Caller Is Shocked -- Shocked! -- By Polite Phone Greeting
DEAR MISS MANNERS: When I phone businesses, sometimes the person answering will say, To whom do I have the pleasure of speaking? This salutation has occurred frequently enough that it appears to be a common business practice, and that a whole generation of associates have been trained to use it.
To date, I have answered, I think you are asking for my name. My name is Daisy Dingle.
On one occasion, I allowed my frustration to become evident by answering, This is not an appropriate way for you to address me. This is not a social call; this is a business call. My name is Daisy Dingle.
I will say I was treated rather frostily, although efficiently, after saying this. What is the best way to respond to this salutation?
GENTLE READER: Whatever trends come and go, it will always be rude to snap back at people who are only trying to be polite. Who is calling, please? might be more businesslike, but Miss Manners is pleased to see that the longer version includes the word whom. It's been a long time.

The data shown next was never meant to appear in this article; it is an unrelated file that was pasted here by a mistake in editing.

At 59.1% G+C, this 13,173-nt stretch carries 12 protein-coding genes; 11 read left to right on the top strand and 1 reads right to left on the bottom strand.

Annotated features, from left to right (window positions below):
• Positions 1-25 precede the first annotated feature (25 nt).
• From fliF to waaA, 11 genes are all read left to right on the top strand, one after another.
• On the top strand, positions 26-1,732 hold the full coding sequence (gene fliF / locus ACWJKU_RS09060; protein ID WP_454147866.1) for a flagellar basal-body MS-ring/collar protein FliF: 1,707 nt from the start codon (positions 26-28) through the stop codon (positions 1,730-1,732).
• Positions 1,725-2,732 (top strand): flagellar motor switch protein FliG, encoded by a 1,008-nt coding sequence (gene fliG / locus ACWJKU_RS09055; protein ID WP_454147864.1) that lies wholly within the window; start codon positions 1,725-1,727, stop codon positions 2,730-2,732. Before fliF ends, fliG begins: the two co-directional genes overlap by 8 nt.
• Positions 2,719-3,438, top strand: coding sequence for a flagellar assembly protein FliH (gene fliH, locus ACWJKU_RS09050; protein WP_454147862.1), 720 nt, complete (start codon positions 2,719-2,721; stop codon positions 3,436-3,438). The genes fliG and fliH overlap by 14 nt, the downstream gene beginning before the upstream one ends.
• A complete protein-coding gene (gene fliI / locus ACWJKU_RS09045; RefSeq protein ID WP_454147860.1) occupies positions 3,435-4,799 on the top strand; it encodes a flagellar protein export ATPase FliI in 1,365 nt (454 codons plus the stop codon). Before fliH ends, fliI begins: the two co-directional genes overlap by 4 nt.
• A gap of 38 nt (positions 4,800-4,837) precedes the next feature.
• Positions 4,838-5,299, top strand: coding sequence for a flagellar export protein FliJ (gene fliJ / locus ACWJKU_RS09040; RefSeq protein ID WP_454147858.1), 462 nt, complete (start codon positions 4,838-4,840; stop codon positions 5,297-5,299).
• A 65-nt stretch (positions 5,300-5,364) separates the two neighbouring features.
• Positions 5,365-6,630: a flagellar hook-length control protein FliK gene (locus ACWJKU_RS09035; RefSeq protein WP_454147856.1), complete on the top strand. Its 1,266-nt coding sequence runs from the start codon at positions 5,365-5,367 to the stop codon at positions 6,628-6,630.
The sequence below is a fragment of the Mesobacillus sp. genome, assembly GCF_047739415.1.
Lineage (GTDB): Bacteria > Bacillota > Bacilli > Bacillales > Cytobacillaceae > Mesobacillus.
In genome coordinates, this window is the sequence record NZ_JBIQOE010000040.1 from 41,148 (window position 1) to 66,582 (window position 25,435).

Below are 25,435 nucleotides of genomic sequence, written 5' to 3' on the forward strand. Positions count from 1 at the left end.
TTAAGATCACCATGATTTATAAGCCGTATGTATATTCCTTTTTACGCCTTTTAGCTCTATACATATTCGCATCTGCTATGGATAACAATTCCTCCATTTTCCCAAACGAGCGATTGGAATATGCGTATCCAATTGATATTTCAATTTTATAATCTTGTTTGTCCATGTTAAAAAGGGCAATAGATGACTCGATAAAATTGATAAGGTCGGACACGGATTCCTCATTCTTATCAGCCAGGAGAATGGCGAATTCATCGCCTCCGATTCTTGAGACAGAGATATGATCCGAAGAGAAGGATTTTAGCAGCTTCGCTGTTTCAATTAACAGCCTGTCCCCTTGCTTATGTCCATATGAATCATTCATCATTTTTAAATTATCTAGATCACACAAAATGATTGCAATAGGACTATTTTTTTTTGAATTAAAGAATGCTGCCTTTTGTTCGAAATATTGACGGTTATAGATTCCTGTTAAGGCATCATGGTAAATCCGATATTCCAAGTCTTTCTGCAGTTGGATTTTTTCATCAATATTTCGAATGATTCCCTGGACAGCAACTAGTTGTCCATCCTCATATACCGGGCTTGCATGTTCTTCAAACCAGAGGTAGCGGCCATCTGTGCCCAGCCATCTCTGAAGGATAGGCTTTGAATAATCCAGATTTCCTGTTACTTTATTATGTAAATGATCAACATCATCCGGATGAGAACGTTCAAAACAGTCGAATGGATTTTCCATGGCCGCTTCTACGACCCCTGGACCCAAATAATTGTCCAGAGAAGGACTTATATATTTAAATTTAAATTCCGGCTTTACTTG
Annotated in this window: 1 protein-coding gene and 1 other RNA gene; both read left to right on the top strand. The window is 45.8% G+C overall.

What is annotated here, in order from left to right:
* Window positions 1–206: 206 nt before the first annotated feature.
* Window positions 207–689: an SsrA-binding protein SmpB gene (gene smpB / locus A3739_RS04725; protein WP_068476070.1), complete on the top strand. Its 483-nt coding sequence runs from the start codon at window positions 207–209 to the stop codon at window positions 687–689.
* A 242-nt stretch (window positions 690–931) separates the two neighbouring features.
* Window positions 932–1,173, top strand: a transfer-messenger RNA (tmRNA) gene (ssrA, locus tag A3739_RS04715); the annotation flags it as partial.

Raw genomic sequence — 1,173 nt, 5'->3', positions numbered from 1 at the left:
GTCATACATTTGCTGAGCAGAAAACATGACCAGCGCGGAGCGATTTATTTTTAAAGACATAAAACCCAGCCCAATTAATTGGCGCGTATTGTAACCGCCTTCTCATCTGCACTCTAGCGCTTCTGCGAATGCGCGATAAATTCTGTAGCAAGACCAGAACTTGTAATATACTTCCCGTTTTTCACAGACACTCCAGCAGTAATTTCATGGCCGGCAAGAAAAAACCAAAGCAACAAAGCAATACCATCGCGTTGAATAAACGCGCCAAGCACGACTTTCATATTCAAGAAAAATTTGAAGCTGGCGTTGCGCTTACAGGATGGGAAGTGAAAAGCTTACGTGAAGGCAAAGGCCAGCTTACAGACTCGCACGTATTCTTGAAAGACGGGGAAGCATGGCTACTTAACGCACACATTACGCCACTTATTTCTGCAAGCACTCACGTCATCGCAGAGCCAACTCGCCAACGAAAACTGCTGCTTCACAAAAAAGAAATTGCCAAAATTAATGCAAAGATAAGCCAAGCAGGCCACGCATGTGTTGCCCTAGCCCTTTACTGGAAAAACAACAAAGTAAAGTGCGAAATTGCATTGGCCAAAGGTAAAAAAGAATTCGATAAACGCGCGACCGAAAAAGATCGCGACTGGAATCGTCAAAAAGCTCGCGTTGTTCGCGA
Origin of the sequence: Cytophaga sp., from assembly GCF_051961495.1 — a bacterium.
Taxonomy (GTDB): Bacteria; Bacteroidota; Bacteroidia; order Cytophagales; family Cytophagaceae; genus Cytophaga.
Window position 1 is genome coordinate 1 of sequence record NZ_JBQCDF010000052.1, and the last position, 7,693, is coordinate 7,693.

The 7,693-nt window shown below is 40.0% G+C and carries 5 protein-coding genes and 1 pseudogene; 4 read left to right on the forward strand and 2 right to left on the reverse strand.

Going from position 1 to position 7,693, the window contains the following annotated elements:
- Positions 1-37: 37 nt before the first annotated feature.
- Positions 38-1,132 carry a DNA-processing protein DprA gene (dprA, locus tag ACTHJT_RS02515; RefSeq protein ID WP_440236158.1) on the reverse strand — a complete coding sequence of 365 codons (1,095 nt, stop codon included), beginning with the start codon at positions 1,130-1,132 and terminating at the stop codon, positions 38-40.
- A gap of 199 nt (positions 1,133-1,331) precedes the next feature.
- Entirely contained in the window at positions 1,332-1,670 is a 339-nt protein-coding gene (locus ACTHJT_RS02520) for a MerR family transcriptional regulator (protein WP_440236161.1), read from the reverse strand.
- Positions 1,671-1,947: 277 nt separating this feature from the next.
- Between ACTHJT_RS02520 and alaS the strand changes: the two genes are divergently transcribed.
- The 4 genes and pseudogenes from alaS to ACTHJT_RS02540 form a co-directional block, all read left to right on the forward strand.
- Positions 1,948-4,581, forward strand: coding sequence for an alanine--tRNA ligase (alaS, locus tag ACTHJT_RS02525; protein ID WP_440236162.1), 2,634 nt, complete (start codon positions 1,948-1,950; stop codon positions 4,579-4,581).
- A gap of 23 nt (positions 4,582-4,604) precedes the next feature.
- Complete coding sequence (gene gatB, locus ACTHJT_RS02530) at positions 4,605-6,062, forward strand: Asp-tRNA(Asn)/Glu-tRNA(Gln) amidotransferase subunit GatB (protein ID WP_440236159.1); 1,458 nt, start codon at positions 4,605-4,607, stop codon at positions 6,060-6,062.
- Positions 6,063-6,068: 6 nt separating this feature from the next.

The best way to respond? Daisy Dingle from the Rankal Company. May I please speak to Mr. Hinkle?
DEAR MISS MANNERS: Are you ever tempted to comment on the general rudeness of the comments your readers post about these letters and your responses?
GENTLE READER: Never.
DEAR MISS MANNERS: Some years ago, for several months, I worked for a business owned by an older married couple. They were nice people, but rather straight-laced, prim and proper.
One day the husband was hashing over some things with me, and he said that his wife would prefer that I not eat an apple when she is talking to me. She had said, according to him, It's rude; he shouldn't do it.